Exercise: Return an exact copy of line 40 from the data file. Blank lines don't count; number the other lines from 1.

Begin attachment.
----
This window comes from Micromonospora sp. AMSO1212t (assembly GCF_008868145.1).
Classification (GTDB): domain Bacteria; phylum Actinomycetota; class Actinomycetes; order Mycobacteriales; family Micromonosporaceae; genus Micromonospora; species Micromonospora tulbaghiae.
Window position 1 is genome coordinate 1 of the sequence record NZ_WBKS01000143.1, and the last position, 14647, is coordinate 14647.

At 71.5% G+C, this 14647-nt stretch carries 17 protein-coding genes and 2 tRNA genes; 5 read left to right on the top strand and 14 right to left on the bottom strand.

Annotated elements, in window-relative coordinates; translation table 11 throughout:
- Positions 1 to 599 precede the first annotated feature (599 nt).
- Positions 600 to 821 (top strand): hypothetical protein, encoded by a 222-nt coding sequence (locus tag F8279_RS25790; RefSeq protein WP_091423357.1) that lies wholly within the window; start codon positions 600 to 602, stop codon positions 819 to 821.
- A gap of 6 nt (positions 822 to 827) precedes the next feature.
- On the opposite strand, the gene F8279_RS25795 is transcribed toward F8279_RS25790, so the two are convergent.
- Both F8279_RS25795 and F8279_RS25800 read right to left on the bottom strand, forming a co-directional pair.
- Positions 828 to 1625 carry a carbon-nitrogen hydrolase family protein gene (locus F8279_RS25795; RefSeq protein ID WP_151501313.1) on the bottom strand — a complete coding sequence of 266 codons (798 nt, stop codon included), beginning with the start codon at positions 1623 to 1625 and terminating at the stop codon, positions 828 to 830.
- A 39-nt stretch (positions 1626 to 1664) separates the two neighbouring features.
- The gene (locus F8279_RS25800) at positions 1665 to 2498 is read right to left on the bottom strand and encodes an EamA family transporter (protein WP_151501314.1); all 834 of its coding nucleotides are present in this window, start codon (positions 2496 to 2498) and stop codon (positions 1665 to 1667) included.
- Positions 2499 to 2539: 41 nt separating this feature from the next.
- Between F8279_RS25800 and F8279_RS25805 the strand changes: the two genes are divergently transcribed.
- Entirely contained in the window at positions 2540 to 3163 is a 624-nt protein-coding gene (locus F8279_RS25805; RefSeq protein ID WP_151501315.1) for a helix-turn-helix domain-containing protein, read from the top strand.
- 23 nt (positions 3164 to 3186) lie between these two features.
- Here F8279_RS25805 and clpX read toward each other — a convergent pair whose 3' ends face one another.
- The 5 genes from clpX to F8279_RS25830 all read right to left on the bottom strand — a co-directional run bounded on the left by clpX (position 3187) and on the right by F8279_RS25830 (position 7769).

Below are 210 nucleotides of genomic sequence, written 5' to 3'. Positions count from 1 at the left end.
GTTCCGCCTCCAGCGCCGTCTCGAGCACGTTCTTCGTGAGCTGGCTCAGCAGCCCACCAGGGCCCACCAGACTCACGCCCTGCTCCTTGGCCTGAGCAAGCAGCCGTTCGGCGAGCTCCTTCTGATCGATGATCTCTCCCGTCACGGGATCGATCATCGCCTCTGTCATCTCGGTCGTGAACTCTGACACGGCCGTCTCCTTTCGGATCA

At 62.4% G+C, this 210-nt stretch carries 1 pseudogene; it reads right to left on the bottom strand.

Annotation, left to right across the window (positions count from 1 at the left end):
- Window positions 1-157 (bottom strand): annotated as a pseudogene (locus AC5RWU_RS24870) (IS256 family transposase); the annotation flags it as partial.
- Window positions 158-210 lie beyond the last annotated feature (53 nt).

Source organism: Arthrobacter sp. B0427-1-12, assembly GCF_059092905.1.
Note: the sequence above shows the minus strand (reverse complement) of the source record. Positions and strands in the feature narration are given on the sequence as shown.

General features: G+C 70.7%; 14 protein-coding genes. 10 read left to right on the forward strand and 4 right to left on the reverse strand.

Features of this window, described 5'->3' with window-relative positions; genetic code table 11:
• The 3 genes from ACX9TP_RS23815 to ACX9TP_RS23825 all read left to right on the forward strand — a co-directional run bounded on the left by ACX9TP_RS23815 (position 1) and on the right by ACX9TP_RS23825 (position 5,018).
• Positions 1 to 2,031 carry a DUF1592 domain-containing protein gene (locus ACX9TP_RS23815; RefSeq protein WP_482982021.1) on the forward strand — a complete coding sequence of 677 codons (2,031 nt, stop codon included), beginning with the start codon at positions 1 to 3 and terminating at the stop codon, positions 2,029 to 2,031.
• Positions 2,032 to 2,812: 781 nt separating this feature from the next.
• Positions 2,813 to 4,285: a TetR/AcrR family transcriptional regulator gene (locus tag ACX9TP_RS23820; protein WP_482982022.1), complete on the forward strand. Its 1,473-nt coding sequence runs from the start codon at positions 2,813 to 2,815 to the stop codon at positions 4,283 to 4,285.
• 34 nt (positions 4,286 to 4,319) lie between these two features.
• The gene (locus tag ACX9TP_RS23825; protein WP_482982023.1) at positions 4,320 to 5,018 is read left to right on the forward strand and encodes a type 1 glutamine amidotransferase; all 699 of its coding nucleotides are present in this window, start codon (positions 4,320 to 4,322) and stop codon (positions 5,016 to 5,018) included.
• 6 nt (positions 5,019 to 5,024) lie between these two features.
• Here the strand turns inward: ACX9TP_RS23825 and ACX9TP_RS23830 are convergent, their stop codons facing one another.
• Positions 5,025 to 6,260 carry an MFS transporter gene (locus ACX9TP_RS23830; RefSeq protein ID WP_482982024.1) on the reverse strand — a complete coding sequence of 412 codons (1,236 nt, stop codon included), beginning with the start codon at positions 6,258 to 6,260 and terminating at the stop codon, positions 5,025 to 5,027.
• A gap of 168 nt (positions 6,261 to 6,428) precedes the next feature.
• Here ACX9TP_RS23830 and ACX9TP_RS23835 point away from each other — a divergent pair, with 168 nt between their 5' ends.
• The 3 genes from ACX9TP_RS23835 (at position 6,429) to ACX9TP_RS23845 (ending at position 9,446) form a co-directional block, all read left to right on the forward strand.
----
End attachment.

• Here ACX9TP_RS23830 and ACX9TP_RS23835 point away from each other — a divergent pair, with 168 nt between their 5' ends.